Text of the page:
Glucose-6-phosphate dehydrogenase deficiency (G6PD deficiency) also known as favism (after the fava bean) is an X-linked recessive inborn error of metabolism that predisposes to hemolysis (spontaneous destruction of red blood cells) and resultant jaundice in response to a number of triggers, such as certain foods, illness, or medication. It is particularly common in people of Mediterranean and African origin. The condition is characterized by abnormally low levels of glucose-6-phosphate dehydrogenase, an enzyme involved in the pentose phosphate pathway that is especially important in the red blood cell. G6PD deficiency is the most common human enzyme defect. There is no specific treatment, other than avoiding known triggers.
Carriers of the G6PD allele appear to be protected to some extent against malaria, and in some cases affected males have shown complete immunity to the disease. This accounts for the persistence of the allele in certain populations in that it confers a selective advantage. G6PD deficiency resulted in 4,100 deaths in 2013 and 3,400 deaths in 1990.
Signs and symptoms
Most individuals with G6PD deficiency are asymptomatic.
Symptomatic patients are almost exclusively male, due to the X-linked pattern of inheritance, but female carriers can be clinically affected due to unfavorable lyonization, where random inactivation of an X-chromosome in certain cells creates a population of G6PD-deficient red blood cells coexisting with normal red cells. A typical female with one affected X chromosome will show the deficiency in approximately half of her red blood cells. However, in rare cases, including double X deficiency, the ratio can be much more than half, making the individual almost as sensitive as a male.
Abnormal red blood cell breakdown (hemolysis) in G6PD deficiency can manifest in a number of ways, including the following:
- Prolonged neonatal jaundice, possibly leading to kernicterus (arguably the most serious complication of G6PD deficiency)
- Hemolytic crises in response to:
- Illness (especially infections)
- Certain drugs (see below)
- Certain foods, most notably broad beans
- Certain chemicals
- Diabetic ketoacidosis
- Very severe crises can cause acute kidney failure
Favism may be formally defined as a hemolytic response to the consumption of broad beans. All individuals with favism show G6PD deficiency. However, not all individuals with G6PD deficiency show favism. Favism is known to be more prevalent in infants and children, and G6PD genetic variant can influence chemical sensitivity. Other than this, the specifics of the chemical relationship between favism and G6PD are not well understood.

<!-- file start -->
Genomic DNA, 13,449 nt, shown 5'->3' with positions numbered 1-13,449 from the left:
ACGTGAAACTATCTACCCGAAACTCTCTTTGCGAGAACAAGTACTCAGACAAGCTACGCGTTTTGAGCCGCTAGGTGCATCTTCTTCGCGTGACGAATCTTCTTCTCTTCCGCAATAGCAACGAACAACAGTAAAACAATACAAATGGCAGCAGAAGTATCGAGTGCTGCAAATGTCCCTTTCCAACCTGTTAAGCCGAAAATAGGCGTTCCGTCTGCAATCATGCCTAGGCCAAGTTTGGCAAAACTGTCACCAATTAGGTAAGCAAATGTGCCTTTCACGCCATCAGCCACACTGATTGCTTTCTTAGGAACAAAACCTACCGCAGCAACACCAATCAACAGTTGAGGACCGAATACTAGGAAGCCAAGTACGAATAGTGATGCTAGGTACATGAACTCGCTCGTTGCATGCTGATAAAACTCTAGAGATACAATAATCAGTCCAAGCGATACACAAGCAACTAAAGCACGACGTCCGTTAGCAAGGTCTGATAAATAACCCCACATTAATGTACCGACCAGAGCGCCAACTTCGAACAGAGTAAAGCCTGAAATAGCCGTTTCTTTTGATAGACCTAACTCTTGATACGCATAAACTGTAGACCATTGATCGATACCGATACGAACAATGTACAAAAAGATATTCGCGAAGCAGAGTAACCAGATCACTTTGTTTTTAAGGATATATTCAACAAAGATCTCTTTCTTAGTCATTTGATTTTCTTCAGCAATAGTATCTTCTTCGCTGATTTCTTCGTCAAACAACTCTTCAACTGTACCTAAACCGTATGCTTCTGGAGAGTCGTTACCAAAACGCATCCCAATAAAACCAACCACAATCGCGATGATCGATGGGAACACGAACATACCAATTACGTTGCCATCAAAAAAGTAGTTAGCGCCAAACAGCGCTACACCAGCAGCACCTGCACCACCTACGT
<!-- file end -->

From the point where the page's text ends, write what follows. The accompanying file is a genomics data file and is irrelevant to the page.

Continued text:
6-phosphogluconate dehydrogenase (6PGD) deficiency has similar symptoms and is often mistaken for G6PD deficiency, as the affected enzyme is within the same pathway, however these diseases are not linked and can be found within the same patient.
Many substances are potentially harmful to people with G6PD deficiency. Variation in response to these substances makes individual predictions difficult. Antimalarial drugs that can cause acute hemolysis in people with G6PD deficiency include primaquine, pamaquine, and chloroquine. There is evidence that other antimalarials may also exacerbate G6PD deficiency, but only at higher doses. Sulfonamides (such as sulfanilamide, sulfamethoxazole, and mafenide), thiazolesulfone, methylene blue, and naphthalene should also be avoided by people with G6PD deficiency as they antagonize folate synthesis, as should certain analgesics (such as aspirin, phenazopyridine, and acetanilide) and a few non-sulfa antibiotics (nalidixic acid, nitrofurantoin, isoniazid, dapsone, and furazolidone). Henna has been known to cause hemolytic crisis in G6PD-deficient infants. Rasburicase is also contraindicated in G6PD deficiency.
Two variants (G6PD A− and G6PD Mediterranean) are the most common in human populations. G6PD A− has an occurrence of 10% of African-Americans while G6PD Mediterranean is prevalent in the Middle East. The known distribution of the disease is largely limited to people of Mediterranean origins (Spaniards, Italians, Greeks, Armenians, and Jews). These variants are believed to stem from a protective effect against Plasmodium falciparum and Plasmodium vivax malaria.
All mutations that cause G6PD deficiency are found on the long arm of the X chromosome, on band Xq28. Read more From Wikipedia, the free encyclopedia